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Port Metro Vancouver gets frosty reception from city council

City council gave Port Metro Vancouver officials an earful Monday over their ability to decide the fate of a controversial jet fuel pipeline project.

Following a general presentation, civic officials heard the port will rule on whether to allow massive jet fuel tankers to travel up the South Arm to a proposed fuel receiving facility at Riverport. The port will also decide the fate of a jet fuel tank farm proposed for an adjacent port-owned site.

“Why are you the sole executioners of the Fraser River estuary?” charged Coun. Harold Steves, who also said the river has “gone to hell” since various regional port authorities merged. “I think we’d be better off without you.”

The Vancouver Airport Fuel Facilities Corporation is proposing to build a 15-kilometre jet fuel pipeline through Richmond, connecting Riverport with YVR. The corporation—a consortium of airlines—has applied to the B.C. Environmental Assessment Office for approval, but recently put the project on hold to investigate an alternate pipeline alignment. Provincial ministers—not the city—will decide whether to grant necessary environmental approval.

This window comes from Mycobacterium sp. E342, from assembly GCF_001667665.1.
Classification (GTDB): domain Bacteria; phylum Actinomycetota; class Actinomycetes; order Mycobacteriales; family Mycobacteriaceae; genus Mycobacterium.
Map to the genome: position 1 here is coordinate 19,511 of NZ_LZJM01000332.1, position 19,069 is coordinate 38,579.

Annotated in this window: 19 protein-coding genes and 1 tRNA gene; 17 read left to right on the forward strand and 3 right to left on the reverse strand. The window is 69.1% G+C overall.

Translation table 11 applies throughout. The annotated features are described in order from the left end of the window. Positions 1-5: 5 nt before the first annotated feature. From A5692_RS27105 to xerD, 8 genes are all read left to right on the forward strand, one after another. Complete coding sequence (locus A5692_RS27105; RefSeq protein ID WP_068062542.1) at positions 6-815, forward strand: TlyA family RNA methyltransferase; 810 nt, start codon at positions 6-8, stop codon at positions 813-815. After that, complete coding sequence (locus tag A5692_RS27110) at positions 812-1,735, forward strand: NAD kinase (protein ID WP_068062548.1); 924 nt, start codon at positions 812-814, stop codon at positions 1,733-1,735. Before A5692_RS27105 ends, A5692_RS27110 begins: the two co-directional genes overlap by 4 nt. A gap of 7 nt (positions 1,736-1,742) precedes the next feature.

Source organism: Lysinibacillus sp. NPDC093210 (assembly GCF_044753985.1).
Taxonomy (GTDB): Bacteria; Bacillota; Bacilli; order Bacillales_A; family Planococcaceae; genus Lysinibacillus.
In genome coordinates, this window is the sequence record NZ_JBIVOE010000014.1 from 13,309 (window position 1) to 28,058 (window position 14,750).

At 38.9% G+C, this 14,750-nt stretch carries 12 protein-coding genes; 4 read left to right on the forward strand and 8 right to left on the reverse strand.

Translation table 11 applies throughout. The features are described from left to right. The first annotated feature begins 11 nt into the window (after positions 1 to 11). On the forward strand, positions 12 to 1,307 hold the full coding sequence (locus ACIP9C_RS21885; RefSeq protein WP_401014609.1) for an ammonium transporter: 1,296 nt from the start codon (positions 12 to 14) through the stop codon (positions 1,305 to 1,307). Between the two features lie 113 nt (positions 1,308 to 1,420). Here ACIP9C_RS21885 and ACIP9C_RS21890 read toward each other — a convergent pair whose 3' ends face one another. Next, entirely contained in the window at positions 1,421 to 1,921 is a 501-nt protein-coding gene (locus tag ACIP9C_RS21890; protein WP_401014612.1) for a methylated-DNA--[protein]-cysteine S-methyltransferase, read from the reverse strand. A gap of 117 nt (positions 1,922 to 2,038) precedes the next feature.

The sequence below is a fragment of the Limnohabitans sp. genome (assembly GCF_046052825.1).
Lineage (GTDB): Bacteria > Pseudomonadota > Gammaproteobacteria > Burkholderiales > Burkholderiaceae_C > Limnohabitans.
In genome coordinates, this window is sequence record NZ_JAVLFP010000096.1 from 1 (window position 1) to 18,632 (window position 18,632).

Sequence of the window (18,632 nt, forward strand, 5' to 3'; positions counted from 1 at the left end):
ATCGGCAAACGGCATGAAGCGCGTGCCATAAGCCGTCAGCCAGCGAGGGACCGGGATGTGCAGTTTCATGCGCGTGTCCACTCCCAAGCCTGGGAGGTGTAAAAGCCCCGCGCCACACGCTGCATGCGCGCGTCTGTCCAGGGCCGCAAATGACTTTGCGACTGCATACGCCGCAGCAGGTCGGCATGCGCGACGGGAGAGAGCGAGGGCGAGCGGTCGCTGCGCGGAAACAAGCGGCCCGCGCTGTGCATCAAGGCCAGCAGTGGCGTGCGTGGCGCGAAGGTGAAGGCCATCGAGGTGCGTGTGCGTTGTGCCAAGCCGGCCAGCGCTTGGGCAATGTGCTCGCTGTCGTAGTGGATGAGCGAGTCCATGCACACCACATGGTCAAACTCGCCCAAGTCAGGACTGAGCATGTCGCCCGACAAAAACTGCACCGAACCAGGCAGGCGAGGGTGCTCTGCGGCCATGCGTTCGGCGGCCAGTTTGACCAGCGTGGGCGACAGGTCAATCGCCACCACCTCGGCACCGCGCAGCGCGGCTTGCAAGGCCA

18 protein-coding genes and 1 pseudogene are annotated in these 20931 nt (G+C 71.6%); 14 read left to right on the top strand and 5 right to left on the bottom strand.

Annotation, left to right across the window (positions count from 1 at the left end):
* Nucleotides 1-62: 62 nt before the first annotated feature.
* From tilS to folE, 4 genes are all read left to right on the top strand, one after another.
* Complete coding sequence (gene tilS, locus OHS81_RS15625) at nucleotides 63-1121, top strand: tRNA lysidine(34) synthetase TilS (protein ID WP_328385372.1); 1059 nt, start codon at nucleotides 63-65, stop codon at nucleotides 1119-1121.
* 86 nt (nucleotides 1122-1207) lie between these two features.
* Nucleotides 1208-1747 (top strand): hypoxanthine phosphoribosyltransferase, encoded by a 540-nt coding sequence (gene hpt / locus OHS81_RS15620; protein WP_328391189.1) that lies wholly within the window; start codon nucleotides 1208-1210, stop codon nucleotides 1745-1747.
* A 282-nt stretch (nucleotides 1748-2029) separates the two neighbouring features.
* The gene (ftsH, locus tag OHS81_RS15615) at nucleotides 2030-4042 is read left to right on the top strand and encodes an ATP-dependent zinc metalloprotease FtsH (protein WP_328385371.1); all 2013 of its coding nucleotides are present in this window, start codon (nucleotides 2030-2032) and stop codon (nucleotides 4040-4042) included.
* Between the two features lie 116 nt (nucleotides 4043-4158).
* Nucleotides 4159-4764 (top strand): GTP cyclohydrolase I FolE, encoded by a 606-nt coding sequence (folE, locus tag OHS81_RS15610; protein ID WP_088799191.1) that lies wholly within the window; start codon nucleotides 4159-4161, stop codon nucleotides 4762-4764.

Mayor Malcolm Brodie told port officials council has “huge reservations” about the project, including the port’s involvement. He said for the port to assess a project that involves its own land is “a dramatic conflict.”

Coun. Bill McNulty also expressed reservations.

“You do have a fair bit of influence, and that’s what bothers me,” he said. “You’re the judge, jury and executioner of this project.”

Port Metro Vancouver president and CEO Robin Silvester said if the pipeline is approved, the port will then rule on new river traffic and land use.

But Steves warned if jet fuel barges are approved for the South Arm, crude oil tankers could be next.

“This could be the foot in the door,” said the 39-year councillor.

But Silvester called the scenario hypothetical and said each project is approved on its own merit.

Steves also attacked the port over its “increasing appetite” for farmland, citing its purchase of the Gilmore farm and construction of the South Fraser Perimeter Road in Delta.

“Why aren’t you looking at alternatives rather than using up farmland? The world is running out of food,” said Steves. “You are probably the biggest threat to food security.”

But Silvester countered by saying “everyone in this room” has consumed a food product that has come through the port, while noting there’s been a “continued erosion” of Metro Vancouver’s industrial land base.

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